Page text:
Bumble India

Indian actress Priyanka Chopra (l) poses with Whitney Wolfe Herd, founder and CEO of Bumble, Oct. 29 at the Gramercy Park Hotel Rooftop in New York, an event that had several Indian American luminaries in attendance. (Zach Hilty​/​​BFA.com photo)

Bumble, the online dating app on which women make the first move, is heading to India.

The company has roped in Indian actress Priyanka Chopra – who is also one of the investors – as an advisor for the India launch.

However, this isn’t Chopra’s first association with Bumble. In 2017, Chopra helped the company during the launch of Bumble Bizz, its social network for professionals.

The launch is reportedly planned for some time before the end of the year.

“It’s rare to see a brand with this level of reach and relevance maintain a commitment to their values and mission in a manner that has global impact,” Chopra told TechCrunch about her involvement in the India launch. “I’ve always believed that investing in women is key to social transformation and economic growth, and in working with Whitney and her team over the past year, I’m inspired by the real, positive change Bumble is creating and I’m proud to have the opportunity to contribute to this movement as a partner.”

The founder and CEO of Bumble, Whitney Wolfe Herd, told CNN that Chopra first told her that “Indian women needed Bumble” months ago.

“It was clear then we shared a passion for empowering young women on a global level,” Wolfe Herd told CNN in an e-mail. “From there we began architecting a plan to partner and launch Bumble in India.”

Wolfe Herd said the challenge in entering the Indian market is “localizing the experience and attracting women” — an area in which Chopra will help.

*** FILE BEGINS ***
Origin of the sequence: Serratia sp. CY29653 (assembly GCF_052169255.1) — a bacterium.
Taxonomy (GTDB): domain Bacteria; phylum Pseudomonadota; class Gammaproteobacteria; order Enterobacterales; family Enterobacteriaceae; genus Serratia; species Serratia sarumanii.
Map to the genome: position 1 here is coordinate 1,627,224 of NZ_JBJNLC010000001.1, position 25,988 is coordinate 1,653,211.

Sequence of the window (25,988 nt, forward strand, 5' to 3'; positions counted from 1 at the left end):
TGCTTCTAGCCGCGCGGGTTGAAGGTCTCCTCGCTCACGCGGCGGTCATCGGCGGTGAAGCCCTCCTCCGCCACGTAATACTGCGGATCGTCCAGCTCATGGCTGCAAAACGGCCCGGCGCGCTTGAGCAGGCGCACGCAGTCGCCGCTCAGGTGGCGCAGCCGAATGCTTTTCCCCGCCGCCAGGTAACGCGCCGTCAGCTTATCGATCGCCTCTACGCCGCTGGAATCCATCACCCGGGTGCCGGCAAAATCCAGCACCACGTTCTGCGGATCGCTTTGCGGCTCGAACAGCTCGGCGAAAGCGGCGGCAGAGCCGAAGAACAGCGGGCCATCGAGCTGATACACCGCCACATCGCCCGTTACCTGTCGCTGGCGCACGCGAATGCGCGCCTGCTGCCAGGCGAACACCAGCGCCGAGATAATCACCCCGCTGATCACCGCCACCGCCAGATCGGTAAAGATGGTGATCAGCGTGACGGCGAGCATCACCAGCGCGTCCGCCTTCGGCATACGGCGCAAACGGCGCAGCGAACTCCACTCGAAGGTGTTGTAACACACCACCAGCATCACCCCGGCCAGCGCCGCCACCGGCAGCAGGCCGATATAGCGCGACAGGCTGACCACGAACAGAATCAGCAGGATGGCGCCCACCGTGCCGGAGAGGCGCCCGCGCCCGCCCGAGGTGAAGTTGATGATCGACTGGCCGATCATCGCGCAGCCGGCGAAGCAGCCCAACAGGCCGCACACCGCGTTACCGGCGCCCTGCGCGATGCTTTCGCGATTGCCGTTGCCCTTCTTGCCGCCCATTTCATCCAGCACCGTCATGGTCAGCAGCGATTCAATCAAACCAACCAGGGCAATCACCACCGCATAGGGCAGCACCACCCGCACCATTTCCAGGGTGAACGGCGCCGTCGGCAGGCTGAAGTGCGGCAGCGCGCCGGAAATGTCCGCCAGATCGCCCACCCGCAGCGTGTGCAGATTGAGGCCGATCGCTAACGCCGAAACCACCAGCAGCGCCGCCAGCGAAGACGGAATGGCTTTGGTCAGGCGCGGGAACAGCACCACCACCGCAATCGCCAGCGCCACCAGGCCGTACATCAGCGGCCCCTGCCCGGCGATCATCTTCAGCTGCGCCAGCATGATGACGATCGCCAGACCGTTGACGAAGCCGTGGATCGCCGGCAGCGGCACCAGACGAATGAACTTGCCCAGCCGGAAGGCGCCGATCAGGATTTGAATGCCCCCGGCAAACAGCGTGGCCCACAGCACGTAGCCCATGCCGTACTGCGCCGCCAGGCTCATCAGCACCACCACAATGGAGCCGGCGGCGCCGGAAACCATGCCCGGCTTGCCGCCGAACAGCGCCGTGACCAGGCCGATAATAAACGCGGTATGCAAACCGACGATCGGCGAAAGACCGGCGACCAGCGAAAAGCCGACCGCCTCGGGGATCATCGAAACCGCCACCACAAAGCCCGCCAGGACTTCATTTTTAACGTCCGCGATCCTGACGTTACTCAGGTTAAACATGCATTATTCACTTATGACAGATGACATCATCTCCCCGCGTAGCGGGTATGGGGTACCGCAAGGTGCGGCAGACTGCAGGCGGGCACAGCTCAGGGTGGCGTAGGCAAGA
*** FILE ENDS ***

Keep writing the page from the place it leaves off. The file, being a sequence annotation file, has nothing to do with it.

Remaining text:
Wolfe Herd and Chopra hosted an intimate dinner in celebration of Bumble’s upcoming launch in India Oct. 29 at the Gramercy Park Hotel Rooftop in New York.

Guests in attendance at the dinner included Indian American actor Aasif Mandvi, producer Anadil Hossain, designer Anita Dongre, Trinity Venture’s Anjula Ancharia, designer Bibhu Mohapatra, longtime Hillary Clinton aide Huma Abedin, singer Jay Sean, Radhika Jones, editor-in-chief of Vanity Fair; Reshma Saujani, founder and CEO of Girls Who Code; and Samhita Mukhopadhyay, executive editor of Teen Vogue, among others.

According to Bumble, they are leveling the playing field and changing the dynamics of dating since “relationships should begin with respect and equality.”

How Bumble works: When members of the opposite sex match on Bumble, women are required to make the first move. This “shifts old-fashioned power dynamics and encourages equality from the start,” the company said.

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